Local banks not interested in covered bonds helpKorea’s plan to avoid another bailout of banks’ foreign-currency debts by allowing the issuance of covered bonds has one hurdle to clear: The country’s lenders say they’re not interested right now.
Three of Korea’s four largest financial groups by assets - Woori Finance Holdings, Shinhan Financial Group and Hana Financial Group - say borrowing costs are still so low that there’s no point tying up assets for covered notes, even with interest rates forecast to rise on U.S. stimulus cuts. Top-rated Korean companies pay just 31 basis points more than the government to borrow won, while the spread they pay over U.S. Treasuries for dollar debt is near the lowest since 2007.
Starting from April 15, banks will be allowed to sell bonds backed by specified pools of assets that stay on their balance sheets, securities designed to boost investors’ willingness to lend in times of stress. Finance Minister Hyun Oh-seok said in Seoul Wednesday the government, which was forced to assist lenders in both 1997 and 2008, is preparing for the impact of U.S. policy tightening and emerging-market volatility. Korean companies have $59 billion in foreign-currency notes due by the end of 2015.
“Banks aren’t sure about how much they can lower funding costs by selling covered bonds,” said Choi Jong-won, a credit analyst at Samsung Securities. “They may try to sell covered bonds if the spread of their unsecured bonds widens so that they need to cut borrowing costs.”
Covered bonds typically have higher ratings and lower yields than unsecured notes because they are guaranteed by the issuer and have a designated pool of assets that can be used to meet payments if the issuer cannot. They differ from a securitization, such as residential mortgage-backed notes, in that the assets remain on the bank’s balance sheet.
The global market for the bonds, which were pioneered in 18th-century Prussia, was worth 2.8 trillion euros ($3.78 trillion) by the end of 2012, up from 1.5 trillion euros nine years earlier, according to the European Covered Bond Council lobby group.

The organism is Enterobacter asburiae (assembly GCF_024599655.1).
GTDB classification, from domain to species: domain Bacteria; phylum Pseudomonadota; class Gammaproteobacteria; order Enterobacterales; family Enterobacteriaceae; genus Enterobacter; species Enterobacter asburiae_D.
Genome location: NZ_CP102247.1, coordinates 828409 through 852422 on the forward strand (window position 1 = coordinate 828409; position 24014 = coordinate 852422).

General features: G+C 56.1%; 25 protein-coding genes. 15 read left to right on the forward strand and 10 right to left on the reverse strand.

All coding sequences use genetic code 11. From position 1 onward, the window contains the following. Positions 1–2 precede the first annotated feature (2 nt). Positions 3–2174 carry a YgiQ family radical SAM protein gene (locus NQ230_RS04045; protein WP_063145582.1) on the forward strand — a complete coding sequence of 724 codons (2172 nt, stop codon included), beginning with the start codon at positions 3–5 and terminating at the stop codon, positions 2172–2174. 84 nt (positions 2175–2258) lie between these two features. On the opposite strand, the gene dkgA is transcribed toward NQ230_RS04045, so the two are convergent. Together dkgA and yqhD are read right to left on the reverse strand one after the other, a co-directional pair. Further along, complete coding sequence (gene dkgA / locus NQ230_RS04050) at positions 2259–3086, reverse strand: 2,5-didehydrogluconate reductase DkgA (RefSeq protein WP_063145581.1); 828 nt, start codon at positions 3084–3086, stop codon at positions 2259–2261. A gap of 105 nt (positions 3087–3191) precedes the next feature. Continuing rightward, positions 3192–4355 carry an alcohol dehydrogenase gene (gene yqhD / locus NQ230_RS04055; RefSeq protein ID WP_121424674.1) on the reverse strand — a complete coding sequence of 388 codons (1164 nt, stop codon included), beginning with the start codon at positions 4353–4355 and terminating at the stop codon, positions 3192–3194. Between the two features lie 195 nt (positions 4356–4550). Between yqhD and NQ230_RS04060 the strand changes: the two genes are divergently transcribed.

Hana Bank is not considering a covered bond sale at the moment as funding-cost reductions would be limited, according to an emailed statement from a bank spokesperson, who declined to be identified, citing company policy. Korea Exchange Bank, another unit of Hana Financial, doesn’t plan to sell the notes in the current interest-rate environment, according to a separate response to questions.
Woori Bank has no specific plans to sell covered bonds, while Citibank Korea and Standard Chartered Bank Korea aren’t considering offerings, according to emailed responses from each bank. Shinhan Bank sees few incentives to issue, according to e-mailed responses to questions.
KB Financial Group’s Kookmin Bank unit didn’t respond to queries.
Dollar-denominated securities sold by Korean issuers pay 2.9 percent, the least since June, according to JPMorgan Chase and Co. indexes. Yields on covered notes sold last February by Korea Housing Finance, which can issue under its unique act of incorporation, have risen 77 basis points since issue to 2.53 percent, according to Bloomberg pricing.
“Covered bonds are likely to become a new funding source for banks after the legislation,” Jeong Dae-ho, a credit analyst at KB Investment and Securities said in an interview Wednesday. “For investors, covered bonds will be considered attractive long-term investments because they can minimize capital loss when yields rise.”
The covered bond act, which was passed in December, will provide banks with a stable source of funding in a crisis and improve the country’s household debt structure by offering a long-term, fixed-rate funding tool, the country’s Financial Services Commission said in a Jan. 16 statement.
Korea spent 86.9 trillion won ($81 billion) from 1997-2002 to bail out failing banks in the aftermath of the 1997-8 Asian currency crisis, according to Public Fund Oversight Committee data. It handed over a further 1.25 trillion won to preemptively purchase soured assets from banks during the 2008 global credit crunch.
The Korean won has lost 2.6 percent this year amid a sell-off in emerging-market currencies that’s dragged down regional stock indexes and erased $3 trillion from global equity values. The nation’s main equity index has fallen 6 percent.
“Covered bonds will be a critical tool for Korean banks for foreign-currency funding in times of crisis,” said Kwon Dae-young, director of the banking division at the Financial Services Commission, in a Jan. 28 interview in Seoul. Bloomberg